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P.C. Police Go After Mel Brooks' The Producers

The murder of nine black people in a South Carolina church by a man who flaunted the Confederate battle flag spawned a campaign against Confederate symbolism and historical monuments. Now, the recent mass shooting at a Louisiana movie theater by a man who liked Hitler has prompted a campaign against Nazi symbolism, even when used as satire. From the Washingtonian:

Olney Theatre’s production of Mel Brooks’s 2001 musical The Producers only has three more performances, but it’s not going to close without a bit of manufactured controversy. Audience members at Montgomery County playhouse are going to have to walk past a small coterie protesting the show’s play-within-the-play, because, the demonstrators say, it makes light of Adolf Hitler and the atrocities committed by Nazi Germany.

“I understand the intent is satire,” says Jeffrey Imm, who is organizing the demonstration through his anti-discrimination group, Responsible for Equality And Liberty. “This is the point of morality: some things we have to recognize as absolute evil. When 6 million people are murdered, we don’t view it with knee-slapping, we view it with reverence.”

Imm went on to declare, "We cannot laugh about that." The irony of protesting fascism with a blanket declaration of what can't be laughed at appears to be lost on Mr. Imm.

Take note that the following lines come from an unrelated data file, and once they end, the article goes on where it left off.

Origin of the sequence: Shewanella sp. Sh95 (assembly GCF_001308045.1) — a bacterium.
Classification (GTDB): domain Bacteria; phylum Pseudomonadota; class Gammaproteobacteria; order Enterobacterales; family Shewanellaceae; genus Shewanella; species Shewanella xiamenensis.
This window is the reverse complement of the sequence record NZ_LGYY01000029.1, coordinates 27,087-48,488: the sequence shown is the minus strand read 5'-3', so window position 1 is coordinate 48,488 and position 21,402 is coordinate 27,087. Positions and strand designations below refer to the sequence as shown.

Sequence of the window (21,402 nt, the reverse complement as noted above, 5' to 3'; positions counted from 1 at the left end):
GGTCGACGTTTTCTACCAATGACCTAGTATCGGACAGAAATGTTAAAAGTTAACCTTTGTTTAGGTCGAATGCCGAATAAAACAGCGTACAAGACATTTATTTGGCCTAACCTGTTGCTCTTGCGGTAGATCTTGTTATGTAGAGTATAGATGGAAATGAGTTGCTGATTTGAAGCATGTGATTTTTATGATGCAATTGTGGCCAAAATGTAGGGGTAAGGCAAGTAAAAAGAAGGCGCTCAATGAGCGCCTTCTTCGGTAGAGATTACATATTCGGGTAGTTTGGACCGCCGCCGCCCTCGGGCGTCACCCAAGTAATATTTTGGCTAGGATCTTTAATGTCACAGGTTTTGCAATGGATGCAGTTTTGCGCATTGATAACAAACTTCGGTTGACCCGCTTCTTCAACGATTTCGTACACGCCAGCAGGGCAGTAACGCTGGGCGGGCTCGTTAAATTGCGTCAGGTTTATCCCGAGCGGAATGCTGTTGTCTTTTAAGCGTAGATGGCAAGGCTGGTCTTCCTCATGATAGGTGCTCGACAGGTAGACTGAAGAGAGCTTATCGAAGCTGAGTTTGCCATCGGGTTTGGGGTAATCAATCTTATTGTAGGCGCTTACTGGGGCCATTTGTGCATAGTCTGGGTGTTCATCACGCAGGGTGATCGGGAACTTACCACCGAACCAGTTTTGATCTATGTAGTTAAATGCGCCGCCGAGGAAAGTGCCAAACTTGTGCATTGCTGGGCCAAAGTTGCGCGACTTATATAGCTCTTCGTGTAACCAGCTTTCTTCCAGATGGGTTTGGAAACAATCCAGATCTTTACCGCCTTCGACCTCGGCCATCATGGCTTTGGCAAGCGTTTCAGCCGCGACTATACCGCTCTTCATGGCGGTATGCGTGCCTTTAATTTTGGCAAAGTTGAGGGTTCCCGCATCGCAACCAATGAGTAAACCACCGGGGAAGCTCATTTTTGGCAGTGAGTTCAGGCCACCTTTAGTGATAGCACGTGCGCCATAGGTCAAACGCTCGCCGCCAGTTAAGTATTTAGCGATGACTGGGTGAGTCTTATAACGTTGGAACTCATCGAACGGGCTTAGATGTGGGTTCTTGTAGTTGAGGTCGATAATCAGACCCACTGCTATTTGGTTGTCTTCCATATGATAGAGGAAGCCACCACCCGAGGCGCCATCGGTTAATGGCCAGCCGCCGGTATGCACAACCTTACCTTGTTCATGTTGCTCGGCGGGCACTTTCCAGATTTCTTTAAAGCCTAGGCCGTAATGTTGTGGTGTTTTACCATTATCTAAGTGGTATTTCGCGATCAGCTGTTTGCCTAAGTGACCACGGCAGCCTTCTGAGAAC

The intent behind The Producers can be easily discerned, if not from the material itself, then from the man who wrote it. Mel Brook's is a Jew. So there's that. Were that somehow not enough, Brooks has been explicit regarding his feelings toward Hitler, the Nazis, and the Holocaust. Spoiler alert: he's against them.

This protest points to a larger crisis of intellect in modern society. We're losing the capacity to combat bad ideas with humor and mockery. Apparently, you can't make fun of a thing without being accused of endorsing it. Amy Schumer's a racist because she makes fun of racism. Mel Brooks is a Nazi because he mocked Nazism. God forbid this Imm see Blazing Saddles.

H/T Steven Crowder